Nicola Sturgeon has lost a landmark legal fight to force a new referendum on Scottish independence.
The UK Supreme Court said she does not have the power to hold the historic vote without the permission of the UK government.
Ms Sturgeon blasted the finding that she could not run a referendum without London’s consent – saying it had “shattered” the claim Scotland is in a “voluntary partnership” with the UK.
She said she would not “give up on democracy” which is now “at stake”, adding: “Our voice cannot and will not be silenced.”
In a furious press conference, Ms Sturgeon said she will now treat the 2024 general election as a “de facto referendum”.
She refused to say what she would treat as the threshold for independence, saying the details will be thrashed out in a special party conference of the SNP early next year.
In the meantime she urged Rishi Sunak to “accept democracy and reach agreement” on holding a referendum. But she added: “What I will not do is go cap in hand.”
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While respecting the court’s finding, she said it had “exposed” a legal situation that was “simply unsustainable” – because the mandate for a new vote is “undeniable” after pro-independence MSPs won a majority in Holyrood last year.
She added: “Let’s be absolutely blunt. A so-called partnership in which one partner is denied the right to choose a different future – or even to ask itself the question – cannot be described in any way as voluntary or even a partnership at all.”
But ex-PM Theresa May demanded the SNP “for once put the people of Scotland first” and end their “obsession with breaking us apart”.
And Prime Minister Rishi Sunak suggested he’d ignore calls for a new referendum.
He told PMQs: “We respect the clear and definitive ruling of the Supreme Court of the UK.” He added: “The people of Scotland want us to be working on the challenges we collectively face… Now is the time for politicians to work together and that is what this government will do.”
Furious SNP MPs lined up to attack Mr Sunak and their Westminster leader Ian Blackford said the PM had been crowned by his own party: “What right does a man with no mandate have to deny Scottish democracy?”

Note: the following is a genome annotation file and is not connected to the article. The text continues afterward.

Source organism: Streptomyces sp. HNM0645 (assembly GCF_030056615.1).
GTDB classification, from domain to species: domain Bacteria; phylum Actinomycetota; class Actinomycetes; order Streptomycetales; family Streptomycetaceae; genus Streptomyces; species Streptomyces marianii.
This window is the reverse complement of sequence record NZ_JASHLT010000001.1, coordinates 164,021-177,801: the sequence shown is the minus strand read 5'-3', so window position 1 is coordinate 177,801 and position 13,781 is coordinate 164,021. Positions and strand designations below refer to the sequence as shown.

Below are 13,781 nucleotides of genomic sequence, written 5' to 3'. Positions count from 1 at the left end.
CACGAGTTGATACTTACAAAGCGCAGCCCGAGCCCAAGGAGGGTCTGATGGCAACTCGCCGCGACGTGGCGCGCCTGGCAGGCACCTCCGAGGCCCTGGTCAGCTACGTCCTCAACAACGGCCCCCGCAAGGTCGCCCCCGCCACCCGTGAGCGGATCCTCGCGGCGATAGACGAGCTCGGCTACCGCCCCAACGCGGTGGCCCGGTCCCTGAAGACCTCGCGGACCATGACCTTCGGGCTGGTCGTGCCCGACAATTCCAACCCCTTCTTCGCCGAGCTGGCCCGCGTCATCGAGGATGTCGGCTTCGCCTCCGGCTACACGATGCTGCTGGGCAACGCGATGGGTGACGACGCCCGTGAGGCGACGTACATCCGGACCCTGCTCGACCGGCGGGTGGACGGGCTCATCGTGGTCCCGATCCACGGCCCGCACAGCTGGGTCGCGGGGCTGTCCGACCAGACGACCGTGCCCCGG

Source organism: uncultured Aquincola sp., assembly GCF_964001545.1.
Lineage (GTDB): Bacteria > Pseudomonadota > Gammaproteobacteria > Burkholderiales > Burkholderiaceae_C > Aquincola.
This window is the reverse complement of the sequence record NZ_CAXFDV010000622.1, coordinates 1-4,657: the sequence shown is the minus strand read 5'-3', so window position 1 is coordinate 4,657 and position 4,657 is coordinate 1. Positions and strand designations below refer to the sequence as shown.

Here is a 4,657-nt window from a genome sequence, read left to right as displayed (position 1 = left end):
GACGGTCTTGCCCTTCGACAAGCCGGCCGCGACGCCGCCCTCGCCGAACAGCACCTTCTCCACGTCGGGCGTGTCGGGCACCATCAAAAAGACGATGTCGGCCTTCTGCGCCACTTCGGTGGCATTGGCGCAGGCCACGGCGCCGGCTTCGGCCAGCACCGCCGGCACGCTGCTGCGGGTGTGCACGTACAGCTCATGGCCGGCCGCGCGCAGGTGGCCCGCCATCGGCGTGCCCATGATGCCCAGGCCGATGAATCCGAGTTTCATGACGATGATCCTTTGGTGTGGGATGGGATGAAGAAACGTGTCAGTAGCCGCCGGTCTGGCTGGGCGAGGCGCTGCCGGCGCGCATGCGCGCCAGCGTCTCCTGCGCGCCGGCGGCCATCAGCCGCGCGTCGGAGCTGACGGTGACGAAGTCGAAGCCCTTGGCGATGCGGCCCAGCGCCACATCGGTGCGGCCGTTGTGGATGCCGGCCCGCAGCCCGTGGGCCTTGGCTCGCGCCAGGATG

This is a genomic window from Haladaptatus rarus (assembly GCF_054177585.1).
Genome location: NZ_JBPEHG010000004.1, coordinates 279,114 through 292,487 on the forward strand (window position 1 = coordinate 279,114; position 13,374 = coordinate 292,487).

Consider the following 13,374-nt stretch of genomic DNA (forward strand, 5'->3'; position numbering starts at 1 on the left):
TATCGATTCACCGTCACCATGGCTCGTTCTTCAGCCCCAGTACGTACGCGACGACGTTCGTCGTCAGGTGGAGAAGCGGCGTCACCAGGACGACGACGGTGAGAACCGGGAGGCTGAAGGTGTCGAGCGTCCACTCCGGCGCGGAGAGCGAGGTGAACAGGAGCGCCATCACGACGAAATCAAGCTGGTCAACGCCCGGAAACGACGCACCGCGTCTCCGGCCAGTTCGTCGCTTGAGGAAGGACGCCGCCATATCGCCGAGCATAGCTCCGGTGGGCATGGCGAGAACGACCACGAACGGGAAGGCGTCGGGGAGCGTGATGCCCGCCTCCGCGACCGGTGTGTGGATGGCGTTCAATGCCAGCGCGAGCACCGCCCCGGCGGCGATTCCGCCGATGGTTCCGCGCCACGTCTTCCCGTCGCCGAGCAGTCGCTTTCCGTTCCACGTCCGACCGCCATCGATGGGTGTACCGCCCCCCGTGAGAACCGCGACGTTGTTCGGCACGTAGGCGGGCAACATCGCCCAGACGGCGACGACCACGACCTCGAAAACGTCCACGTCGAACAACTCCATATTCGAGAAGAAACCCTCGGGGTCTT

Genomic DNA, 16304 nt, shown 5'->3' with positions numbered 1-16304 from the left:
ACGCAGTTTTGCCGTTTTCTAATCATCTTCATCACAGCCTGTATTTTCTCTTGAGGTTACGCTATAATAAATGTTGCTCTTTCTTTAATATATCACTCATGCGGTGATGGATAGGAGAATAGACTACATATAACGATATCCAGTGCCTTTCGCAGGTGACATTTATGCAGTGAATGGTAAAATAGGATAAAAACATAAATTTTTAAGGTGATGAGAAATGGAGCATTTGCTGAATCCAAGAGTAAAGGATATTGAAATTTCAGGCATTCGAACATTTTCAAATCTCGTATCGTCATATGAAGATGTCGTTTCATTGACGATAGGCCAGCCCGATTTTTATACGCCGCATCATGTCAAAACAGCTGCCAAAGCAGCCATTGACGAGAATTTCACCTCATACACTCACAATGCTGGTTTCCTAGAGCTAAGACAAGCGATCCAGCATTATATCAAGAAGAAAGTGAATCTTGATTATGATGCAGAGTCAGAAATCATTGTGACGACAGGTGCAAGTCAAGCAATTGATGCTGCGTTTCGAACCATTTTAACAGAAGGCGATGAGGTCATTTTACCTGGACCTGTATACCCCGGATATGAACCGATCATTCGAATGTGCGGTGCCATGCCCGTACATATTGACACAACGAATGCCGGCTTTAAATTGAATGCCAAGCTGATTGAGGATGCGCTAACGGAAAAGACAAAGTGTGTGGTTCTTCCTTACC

The unanimous judgement comes after the First Minister drew up plans to hold a second Scottish independence referendum on 19 October 2023 – nine years after the last one.
She argued the Scottish Parliament now has a slim pro-independence majority of SNP and Scottish Greens – and that meant now is the time to put the question to the people.
But Tory politicians in Westminster have repeatedly refused to hold a second poll – and currently only the UK has the power to legislate for one.
So in a roll of the dice, Ms Sturgeon asked the UK Supreme Court to decide if her government was legally allowed to pass a draft Bill to hold another referendum – even if Westminster tried to block it.
Her gamble backfired spectacularly today, as the court ruled her government did not have that power.
Court President Lord Reed rejected arguments that, because Ms Sturgeon’s referendum would not have been legally binding, it would not “automatically” destroy the union and therefore should be allowed.
Instead, he said it “would have important political consequences”. Even though it wasn’t binding, its result would still “support or undermine” the case for Scotland becoming an independent country.
“Its outcome would possess the authority, in a constitution and political culture founded upon democracy, of a democratic expression of the view of the Scottish electorate,” he added.
The ruling raises questions about Ms Sturgeon’s political future – and the next steps for the independence movement, which lost in 2014 but resurged after the UK voted for Brexit in 2016.
She could decide to fight the next general election in 2024 as a ‘de facto’ independence vote, and argue that if the SNP wins a heavy majority it will show the people want independence.
It had been thought the court might refuse to make a ruling either way, because the Bill was only in draft form.
But Supreme Court President Lord Reed backed the Scottish government’s arguments that the court could reach a decision on the issue, and it was in the public interest to do so.
The court President said his decision should not be seen as a decision on independence itself.
He said: “The court is not and cannot be asked to express a view on the political question of whether Scotland should become an independent country.”
All recent Tory Prime Ministers have repeatedly refused to grant another vote and the UK Government’s position is independence is a settled question after the 2014 referendum.
The Supreme Court said the UK government was “unwilling at the present time” to make an order for a new referendum under Section 30 of the 1998 Scotland Act – the usual route to holding an independence poll.
The Scotland in Union group said after the “clear verdict” Ms Sturgeon should “now listen to the vast majority of people of Scotland who do not want a divisive second referendum” and focus on the cost-of-living crisis.
But Liz Saville Roberts of Welsh nationalists Plaid Cymru said: “This ruling exposes the fundamentally undemocratic nature of Westminster rule.
“It is time for the UK Government to guarantee the right to self-determination for all the devolved nations.”
This content was originally published here.